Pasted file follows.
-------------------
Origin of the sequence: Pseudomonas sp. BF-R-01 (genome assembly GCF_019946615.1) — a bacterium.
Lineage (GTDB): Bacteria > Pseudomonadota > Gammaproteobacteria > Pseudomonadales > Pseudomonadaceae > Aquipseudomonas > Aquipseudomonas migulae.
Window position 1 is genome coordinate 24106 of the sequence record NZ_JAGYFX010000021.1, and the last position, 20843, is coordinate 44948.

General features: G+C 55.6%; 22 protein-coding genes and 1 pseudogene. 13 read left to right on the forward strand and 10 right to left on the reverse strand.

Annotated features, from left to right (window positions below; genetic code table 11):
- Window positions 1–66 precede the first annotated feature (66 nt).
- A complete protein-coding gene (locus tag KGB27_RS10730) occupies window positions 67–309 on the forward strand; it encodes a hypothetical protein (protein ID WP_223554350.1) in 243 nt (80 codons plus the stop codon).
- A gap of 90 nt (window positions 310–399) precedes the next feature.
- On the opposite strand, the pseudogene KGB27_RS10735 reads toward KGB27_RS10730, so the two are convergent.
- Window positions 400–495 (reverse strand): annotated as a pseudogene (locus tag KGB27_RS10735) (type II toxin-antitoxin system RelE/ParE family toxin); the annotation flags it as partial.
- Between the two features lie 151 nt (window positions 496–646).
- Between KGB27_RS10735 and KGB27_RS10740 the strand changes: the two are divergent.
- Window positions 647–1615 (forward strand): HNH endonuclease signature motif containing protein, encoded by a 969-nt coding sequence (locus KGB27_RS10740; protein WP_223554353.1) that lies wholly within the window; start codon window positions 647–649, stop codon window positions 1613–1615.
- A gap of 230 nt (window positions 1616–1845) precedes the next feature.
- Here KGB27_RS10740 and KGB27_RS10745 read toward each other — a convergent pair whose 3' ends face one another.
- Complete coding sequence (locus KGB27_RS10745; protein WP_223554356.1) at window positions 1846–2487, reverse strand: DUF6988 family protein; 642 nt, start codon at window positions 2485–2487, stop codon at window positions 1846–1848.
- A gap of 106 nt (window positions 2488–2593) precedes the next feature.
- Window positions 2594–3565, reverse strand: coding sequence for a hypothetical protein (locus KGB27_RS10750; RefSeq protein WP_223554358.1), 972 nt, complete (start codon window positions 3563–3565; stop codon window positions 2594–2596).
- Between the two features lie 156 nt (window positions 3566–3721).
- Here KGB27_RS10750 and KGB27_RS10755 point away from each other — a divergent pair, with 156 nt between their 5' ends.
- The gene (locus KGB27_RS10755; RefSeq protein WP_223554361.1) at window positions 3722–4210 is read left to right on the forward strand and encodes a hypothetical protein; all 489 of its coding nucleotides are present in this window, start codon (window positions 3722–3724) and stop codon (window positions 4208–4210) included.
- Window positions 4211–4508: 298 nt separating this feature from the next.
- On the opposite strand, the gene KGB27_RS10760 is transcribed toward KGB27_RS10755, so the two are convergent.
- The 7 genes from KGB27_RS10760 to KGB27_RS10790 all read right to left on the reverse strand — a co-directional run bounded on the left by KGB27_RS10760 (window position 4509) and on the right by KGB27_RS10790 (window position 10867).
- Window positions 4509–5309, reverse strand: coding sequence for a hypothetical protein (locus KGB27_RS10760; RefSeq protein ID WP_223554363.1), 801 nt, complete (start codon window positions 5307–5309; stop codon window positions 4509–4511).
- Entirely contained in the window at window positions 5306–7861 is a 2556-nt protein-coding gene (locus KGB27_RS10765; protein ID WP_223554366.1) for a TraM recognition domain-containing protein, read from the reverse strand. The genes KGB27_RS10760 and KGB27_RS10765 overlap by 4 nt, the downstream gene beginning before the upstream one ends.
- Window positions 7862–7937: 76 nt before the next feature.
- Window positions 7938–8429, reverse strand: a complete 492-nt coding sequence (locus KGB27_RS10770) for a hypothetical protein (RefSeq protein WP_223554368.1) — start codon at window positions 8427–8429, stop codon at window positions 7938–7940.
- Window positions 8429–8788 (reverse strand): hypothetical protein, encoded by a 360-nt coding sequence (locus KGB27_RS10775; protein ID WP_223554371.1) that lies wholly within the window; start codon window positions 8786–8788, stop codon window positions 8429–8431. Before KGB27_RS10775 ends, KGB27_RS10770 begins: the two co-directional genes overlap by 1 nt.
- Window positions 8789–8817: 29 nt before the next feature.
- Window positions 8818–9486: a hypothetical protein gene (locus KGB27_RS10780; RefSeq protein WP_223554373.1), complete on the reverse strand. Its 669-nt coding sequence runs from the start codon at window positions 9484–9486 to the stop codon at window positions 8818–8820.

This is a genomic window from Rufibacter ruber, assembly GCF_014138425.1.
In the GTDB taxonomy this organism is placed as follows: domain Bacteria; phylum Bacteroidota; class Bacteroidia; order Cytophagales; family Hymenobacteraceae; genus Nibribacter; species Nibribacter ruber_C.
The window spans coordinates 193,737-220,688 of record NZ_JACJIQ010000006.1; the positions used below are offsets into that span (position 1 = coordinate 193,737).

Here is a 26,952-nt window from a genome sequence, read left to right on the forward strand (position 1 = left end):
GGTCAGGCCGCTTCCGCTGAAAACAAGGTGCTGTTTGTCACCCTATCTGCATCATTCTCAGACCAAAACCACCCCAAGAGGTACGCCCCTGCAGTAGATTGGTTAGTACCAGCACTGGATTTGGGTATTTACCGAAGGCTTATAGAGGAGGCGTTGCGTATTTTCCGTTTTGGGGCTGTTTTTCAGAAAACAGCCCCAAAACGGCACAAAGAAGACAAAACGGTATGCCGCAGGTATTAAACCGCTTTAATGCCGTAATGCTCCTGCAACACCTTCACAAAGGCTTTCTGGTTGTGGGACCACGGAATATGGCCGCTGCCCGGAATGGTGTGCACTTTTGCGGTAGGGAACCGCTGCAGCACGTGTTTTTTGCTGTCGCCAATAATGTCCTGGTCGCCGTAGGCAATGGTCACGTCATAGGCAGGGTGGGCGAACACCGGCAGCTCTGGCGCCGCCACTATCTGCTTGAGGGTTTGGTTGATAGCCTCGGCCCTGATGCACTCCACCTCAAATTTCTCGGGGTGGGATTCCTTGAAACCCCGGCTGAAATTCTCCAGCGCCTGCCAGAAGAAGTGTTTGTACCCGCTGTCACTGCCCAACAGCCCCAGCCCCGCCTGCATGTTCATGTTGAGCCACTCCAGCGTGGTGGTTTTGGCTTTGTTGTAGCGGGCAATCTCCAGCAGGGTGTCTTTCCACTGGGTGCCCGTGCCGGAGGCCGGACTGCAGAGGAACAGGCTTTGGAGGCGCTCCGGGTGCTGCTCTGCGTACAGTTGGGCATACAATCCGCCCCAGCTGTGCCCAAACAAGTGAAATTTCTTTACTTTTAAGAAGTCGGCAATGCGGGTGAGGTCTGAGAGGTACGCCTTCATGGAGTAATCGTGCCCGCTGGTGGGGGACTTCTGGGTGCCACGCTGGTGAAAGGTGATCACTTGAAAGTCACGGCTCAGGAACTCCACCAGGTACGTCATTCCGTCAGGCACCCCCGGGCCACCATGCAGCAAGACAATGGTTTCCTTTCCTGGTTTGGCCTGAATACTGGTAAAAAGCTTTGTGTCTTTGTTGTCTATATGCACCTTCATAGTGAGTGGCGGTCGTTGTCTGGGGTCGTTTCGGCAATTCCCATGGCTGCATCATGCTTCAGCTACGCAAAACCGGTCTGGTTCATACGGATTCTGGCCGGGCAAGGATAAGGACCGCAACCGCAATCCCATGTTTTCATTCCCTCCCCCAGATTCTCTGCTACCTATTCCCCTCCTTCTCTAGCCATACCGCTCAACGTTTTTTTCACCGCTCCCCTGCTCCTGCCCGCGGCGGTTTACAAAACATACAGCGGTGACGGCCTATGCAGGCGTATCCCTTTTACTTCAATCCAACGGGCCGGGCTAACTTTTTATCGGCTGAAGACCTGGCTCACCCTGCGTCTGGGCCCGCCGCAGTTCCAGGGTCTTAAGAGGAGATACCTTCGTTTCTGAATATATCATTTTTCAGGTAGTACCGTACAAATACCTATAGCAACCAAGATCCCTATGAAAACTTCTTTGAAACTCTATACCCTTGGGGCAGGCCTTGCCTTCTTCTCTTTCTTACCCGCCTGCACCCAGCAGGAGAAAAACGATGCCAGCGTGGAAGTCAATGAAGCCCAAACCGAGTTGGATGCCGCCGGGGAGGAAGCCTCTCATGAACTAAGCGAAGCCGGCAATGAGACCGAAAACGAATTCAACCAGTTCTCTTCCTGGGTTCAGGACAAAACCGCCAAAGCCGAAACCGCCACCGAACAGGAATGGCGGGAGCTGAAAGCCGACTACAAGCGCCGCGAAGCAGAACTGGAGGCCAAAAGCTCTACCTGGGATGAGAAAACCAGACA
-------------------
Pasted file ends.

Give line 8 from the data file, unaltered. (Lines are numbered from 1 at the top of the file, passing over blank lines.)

- A gap of 90 nt (window positions 310–399) precedes the next feature.